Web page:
quotes Elisquared likes

"Saying 'I notice you're a nerd' is like saying, 'Hey, I notice that you'd rather be intelligent than be stupid, that you'd rather be thoughtful than be vapid, that you believe that there are things that matter more than the arrest record of Lindsay Lohan. Why is that?' In fact, it seems to me that most contemporary insults are pretty lame. Even 'lame' is kind of lame. Saying 'You're lame' is like saying 'You walk with a limp.' Yeah, whatever, so does 50 Cent, and he's done all right for himself."— John Green


New Adult: The New Genre on the Block

I'm probably behind the times in talking about this, but I just discovered this new genre through a book I recently read, Royal Street by Suzanne Johnson.  While researching for my review, I saw that this book can be considered "New Adult".  I didn't have any clue what that meant, but after I did a little research, I thought it was such a great idea!

Obviously not a new idea in terms of writing, but definitely a new idea in terms of marketing, New Adult is a line that was first pursued by Dan Weiss, Publisher at Large for St. Martin's Press, and his Editorial Assistant, S. Joe-Jones.  Weiss is a veteran in the publishing world, bringing to the world the Sweet Valley High series, among other things.  He saw a niche that was being underutilized and felt he could really develop something new for readers.

Basically, New Adult tends to center around protagonists who are between 18 & 26 years old.  They are usually in a transitional period where they aren't children, but haven't quite established themselves in their adult lives.  This means that they could be entering college, graduating, starting a their first career, or entering that first serious relationships.  It's a lot of "firsts", but in a way that is different from what a teenager would experience.  I like how Kristen Hoffman put it in her article, "New Adult: What Is It?", "As the saying goes: old enough to know beteer, but still too young to care" (2010, para. 3).  She goes on to say, in reference to herself and friends, "It's a strange time, because we're technically adults, but most of us feel more like overgrown kids" (Hoffman, 2010, para. 2).  This sentiment, I feel, perfectly encapsulates the need for this genre.

As a "20something" myself, I often feel like I'm in this constant battle, trying to figure out where I fit in now that I'm not in high school, but also when I'm not an adult with a mortgage, a husband, and two kids.  I think New Adult is a great opportunity for people n the same type of transitionary period of their life to tell their stories and write books about characters reflecting their lives.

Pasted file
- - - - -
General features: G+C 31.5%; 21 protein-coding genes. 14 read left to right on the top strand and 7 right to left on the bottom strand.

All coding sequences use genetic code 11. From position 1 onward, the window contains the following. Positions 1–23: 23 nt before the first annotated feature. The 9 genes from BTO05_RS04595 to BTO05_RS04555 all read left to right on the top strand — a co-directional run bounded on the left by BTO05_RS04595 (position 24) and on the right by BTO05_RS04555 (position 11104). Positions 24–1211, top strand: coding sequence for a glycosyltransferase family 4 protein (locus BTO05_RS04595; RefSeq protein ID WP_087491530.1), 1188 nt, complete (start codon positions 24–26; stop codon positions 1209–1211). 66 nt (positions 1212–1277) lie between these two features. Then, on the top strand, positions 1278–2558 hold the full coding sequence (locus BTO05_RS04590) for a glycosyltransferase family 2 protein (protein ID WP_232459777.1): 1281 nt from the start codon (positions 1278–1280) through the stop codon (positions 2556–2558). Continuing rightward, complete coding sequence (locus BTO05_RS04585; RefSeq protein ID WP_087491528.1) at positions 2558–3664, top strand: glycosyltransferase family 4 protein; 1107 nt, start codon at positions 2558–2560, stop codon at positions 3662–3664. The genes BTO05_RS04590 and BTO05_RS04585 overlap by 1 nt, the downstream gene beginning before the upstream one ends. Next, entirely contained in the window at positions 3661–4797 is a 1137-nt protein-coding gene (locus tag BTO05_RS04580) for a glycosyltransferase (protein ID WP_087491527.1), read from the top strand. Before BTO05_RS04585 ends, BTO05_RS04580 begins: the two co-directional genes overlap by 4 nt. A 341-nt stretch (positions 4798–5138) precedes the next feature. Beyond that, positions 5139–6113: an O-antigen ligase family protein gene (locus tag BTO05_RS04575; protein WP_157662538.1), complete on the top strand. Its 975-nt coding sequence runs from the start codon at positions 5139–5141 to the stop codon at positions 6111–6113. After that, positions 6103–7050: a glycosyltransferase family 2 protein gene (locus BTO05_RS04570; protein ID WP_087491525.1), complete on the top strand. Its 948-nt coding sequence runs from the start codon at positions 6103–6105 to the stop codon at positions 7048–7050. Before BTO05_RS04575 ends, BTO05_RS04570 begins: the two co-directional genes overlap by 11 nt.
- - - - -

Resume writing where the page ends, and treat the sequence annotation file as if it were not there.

There are some great books out there that could already fall into this genre, and an opportunity for more and more to be added.  Some of my favorite "adult" books I would re-categorize as New Adult: Juliet, Naked by Nick Hornby, Something Borrowed by Emily Griffin, Prep by Curtis Sittenfield and Psych Major Syndrome by Alicia Thompson.  Obviously there are a ton more examples, and the genre is ever expanding to include books in all realms, not just contemporary (Royal Street is a good example of this).

I think this is an exciting new genre and a great addition to the book world.  The fact that more publishing houses are starting a New Adult line means more opportunity for readers and writers.  I like that the publishers are realizing that there are still needed distinctions.  Not to pigeonhole but to expand.  There are some interesting sites that you can check out if you want to learn more about New Adult: NA Alley, 20 Something Reads, and Confessions of a Twenty Something Fiction Writer.  All three have really good resources and book recommendations!

So what do you think?  Love New Adult?  Hate New Adult?  Needed niche or superfluous addition?  Let me know your opinion in the comments!

Hoffman, K. (2010). New adult: What is it? Writer'sDigest.com. Retrieved from http://www.writersdigest.com/editor-blogs/guide-to-literary-agents/new-adult-what-is-it


  1. Great post! I like the addition of New Adult. I think you're totally right, there's a big difference between the themes and issues that come with YA ages and adult, and NA captures those years and transitions perfectly. :) It may be a marketing ploy, but I appreciate the separation if only for making it easier to find books that I'll relate to (that's why I avoid so much adult fiction!).

  2. Oh, I LIKE that concept! There's a lot of coming of age stuff out there for pre-teens, teens, and post-40 year old women (usually centering around divorce and/or tragedy), but precious little for the 21-38 crowd. Given how we're living longer, and thus "40 is the new 30", it seems appropriate to have "finding yourself" stories for the 20s and 30s readers to relate to.

    I think previously, that's a genre age set that was covered primarily in romance novels. Personally, I'd love to see non-romance that centers on that age set (and the 60+ age set)...although, I suppose technically that could be any general fiction.

  3. Interesting! I guess this could apply to my book. And I would definitely be interested in reading these types of books. I get tired of reading about teenagers all the time...

  4. Thanks so much for mentioning my blog! I'm glad there's so many people out there really paying attention to NA. It's such a great category and it's still so untapped. The possibilities are endless :D


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